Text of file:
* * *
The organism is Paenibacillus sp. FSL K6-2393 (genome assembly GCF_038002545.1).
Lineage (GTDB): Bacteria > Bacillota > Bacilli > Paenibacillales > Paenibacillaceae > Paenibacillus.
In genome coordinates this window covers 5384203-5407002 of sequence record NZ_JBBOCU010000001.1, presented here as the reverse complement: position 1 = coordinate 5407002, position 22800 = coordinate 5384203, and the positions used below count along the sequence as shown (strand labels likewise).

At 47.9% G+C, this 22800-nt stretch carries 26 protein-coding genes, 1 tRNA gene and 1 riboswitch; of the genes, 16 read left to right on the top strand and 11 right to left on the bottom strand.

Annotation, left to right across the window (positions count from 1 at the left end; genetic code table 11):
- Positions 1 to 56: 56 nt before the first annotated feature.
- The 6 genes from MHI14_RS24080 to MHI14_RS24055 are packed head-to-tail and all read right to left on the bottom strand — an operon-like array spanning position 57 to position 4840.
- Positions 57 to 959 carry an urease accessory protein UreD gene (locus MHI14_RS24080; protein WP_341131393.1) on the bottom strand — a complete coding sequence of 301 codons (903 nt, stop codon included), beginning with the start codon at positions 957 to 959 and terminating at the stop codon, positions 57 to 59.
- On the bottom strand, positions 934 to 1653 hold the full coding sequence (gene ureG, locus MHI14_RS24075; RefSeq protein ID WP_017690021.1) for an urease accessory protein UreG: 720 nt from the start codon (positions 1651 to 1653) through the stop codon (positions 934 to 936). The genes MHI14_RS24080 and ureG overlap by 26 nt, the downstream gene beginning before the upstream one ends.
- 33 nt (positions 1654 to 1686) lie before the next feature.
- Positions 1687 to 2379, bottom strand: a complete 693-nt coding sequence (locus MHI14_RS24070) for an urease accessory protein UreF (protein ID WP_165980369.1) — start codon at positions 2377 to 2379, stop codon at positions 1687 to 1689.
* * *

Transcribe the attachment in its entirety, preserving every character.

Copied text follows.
The organism is Paenibacillus sp. FSL K6-2393 (genome assembly GCF_038002545.1).
Lineage (GTDB): Bacteria > Bacillota > Bacilli > Paenibacillales > Paenibacillaceae > Paenibacillus.
In genome coordinates this window covers 5384203-5407002 of sequence record NZ_JBBOCU010000001.1, presented here as the reverse complement: position 1 = coordinate 5407002, position 22800 = coordinate 5384203, and the positions used below count along the sequence as shown (strand labels likewise).

At 47.9% G+C, this 22800-nt stretch carries 26 protein-coding genes, 1 tRNA gene and 1 riboswitch; of the genes, 16 read left to right on the top strand and 11 right to left on the bottom strand.

Annotation, left to right across the window (positions count from 1 at the left end; genetic code table 11):
- Positions 1 to 56: 56 nt before the first annotated feature.
- The 6 genes from MHI14_RS24080 to MHI14_RS24055 are packed head-to-tail and all read right to left on the bottom strand — an operon-like array spanning position 57 to position 4840.
- Positions 57 to 959 carry an urease accessory protein UreD gene (locus MHI14_RS24080; protein WP_341131393.1) on the bottom strand — a complete coding sequence of 301 codons (903 nt, stop codon included), beginning with the start codon at positions 957 to 959 and terminating at the stop codon, positions 57 to 59.
- On the bottom strand, positions 934 to 1653 hold the full coding sequence (gene ureG, locus MHI14_RS24075; RefSeq protein ID WP_017690021.1) for an urease accessory protein UreG: 720 nt from the start codon (positions 1651 to 1653) through the stop codon (positions 934 to 936). The genes MHI14_RS24080 and ureG overlap by 26 nt, the downstream gene beginning before the upstream one ends.
- 33 nt (positions 1654 to 1686) lie before the next feature.
- Positions 1687 to 2379, bottom strand: a complete 693-nt coding sequence (locus MHI14_RS24070) for an urease accessory protein UreF (protein ID WP_165980369.1) — start codon at positions 2377 to 2379, stop codon at positions 1687 to 1689.